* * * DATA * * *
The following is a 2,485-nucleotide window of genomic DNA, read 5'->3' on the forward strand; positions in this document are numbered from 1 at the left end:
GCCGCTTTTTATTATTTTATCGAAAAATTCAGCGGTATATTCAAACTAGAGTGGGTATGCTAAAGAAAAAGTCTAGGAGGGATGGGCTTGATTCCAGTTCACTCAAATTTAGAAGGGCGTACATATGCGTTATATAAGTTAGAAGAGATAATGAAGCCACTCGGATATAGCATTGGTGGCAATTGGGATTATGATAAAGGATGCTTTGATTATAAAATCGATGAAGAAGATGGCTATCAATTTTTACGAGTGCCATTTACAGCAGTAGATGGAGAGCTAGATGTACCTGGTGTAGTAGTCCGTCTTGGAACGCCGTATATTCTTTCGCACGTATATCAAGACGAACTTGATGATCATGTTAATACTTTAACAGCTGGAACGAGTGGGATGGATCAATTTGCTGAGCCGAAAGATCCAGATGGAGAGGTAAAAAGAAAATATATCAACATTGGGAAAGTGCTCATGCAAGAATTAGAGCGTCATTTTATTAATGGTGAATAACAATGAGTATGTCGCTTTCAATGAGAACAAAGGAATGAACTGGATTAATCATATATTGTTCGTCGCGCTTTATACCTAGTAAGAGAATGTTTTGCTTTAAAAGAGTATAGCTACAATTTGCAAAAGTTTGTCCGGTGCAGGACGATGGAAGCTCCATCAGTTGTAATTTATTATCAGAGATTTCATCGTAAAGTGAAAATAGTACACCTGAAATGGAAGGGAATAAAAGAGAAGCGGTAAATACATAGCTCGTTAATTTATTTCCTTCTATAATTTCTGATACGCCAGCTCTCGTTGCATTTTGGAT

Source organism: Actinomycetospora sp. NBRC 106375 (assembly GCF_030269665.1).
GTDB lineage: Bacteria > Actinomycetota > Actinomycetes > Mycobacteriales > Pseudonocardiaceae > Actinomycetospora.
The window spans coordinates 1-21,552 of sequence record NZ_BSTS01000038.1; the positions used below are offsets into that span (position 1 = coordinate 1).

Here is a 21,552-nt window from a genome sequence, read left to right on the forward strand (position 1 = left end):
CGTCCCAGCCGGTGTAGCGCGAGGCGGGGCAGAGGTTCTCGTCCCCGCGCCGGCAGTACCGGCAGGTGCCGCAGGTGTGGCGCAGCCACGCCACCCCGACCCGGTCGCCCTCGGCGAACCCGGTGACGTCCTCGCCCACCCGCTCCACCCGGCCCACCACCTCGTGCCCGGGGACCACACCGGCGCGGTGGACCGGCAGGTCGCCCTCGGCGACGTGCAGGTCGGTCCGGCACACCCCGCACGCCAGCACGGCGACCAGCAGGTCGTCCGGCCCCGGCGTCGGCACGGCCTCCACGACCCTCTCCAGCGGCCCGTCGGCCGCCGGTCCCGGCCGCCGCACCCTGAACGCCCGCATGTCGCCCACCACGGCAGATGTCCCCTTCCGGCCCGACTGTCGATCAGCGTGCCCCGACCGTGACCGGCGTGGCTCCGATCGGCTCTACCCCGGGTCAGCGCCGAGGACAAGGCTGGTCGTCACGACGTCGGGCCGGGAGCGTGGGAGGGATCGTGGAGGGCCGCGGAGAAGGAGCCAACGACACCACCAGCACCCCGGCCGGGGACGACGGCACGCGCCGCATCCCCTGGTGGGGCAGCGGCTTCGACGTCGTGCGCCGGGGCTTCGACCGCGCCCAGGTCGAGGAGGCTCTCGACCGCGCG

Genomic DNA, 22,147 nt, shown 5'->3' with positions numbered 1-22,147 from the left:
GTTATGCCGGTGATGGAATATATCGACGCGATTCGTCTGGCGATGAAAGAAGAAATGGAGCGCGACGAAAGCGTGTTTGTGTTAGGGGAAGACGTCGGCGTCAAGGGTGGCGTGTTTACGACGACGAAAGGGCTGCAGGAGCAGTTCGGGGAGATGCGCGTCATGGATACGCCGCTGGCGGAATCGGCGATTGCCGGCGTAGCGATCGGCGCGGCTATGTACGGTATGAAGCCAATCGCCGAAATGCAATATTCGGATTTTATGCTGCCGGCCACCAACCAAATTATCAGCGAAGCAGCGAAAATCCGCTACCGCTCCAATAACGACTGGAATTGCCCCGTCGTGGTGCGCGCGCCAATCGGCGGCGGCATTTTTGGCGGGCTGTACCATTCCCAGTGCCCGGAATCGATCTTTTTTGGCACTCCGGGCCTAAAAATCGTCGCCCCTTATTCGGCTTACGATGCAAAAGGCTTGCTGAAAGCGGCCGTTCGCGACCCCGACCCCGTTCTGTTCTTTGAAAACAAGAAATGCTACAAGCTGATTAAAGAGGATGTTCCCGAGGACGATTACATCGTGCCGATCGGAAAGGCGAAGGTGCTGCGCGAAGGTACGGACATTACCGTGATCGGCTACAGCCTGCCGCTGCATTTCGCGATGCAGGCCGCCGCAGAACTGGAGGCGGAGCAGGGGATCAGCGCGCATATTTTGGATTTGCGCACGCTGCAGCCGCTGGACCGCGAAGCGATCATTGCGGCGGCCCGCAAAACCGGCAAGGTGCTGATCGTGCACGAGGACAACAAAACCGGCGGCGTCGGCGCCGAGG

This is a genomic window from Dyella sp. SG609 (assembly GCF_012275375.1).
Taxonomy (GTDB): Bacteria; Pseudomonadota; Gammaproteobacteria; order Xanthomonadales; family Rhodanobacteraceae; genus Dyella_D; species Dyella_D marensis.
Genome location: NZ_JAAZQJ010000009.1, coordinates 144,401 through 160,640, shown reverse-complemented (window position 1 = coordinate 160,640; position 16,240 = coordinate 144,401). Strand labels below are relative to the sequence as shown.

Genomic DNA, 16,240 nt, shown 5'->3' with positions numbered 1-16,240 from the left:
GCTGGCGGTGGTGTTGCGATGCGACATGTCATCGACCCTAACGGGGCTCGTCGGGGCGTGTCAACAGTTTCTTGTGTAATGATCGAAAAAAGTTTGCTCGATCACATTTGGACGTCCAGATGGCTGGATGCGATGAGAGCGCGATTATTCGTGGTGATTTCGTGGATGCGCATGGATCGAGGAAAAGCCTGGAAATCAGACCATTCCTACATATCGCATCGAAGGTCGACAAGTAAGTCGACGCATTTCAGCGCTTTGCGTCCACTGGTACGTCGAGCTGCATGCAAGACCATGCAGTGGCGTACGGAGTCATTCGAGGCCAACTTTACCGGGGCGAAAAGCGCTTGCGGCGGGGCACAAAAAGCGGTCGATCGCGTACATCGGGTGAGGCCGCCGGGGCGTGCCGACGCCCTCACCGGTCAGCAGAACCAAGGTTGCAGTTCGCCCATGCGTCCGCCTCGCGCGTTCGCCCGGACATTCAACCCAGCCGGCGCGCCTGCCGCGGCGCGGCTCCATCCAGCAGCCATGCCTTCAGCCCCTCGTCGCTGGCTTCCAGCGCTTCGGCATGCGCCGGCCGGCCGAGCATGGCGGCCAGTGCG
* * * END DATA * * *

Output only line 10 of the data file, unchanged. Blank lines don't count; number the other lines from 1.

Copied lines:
This is a genomic window from Dyella sp. SG609 (assembly GCF_012275375.1).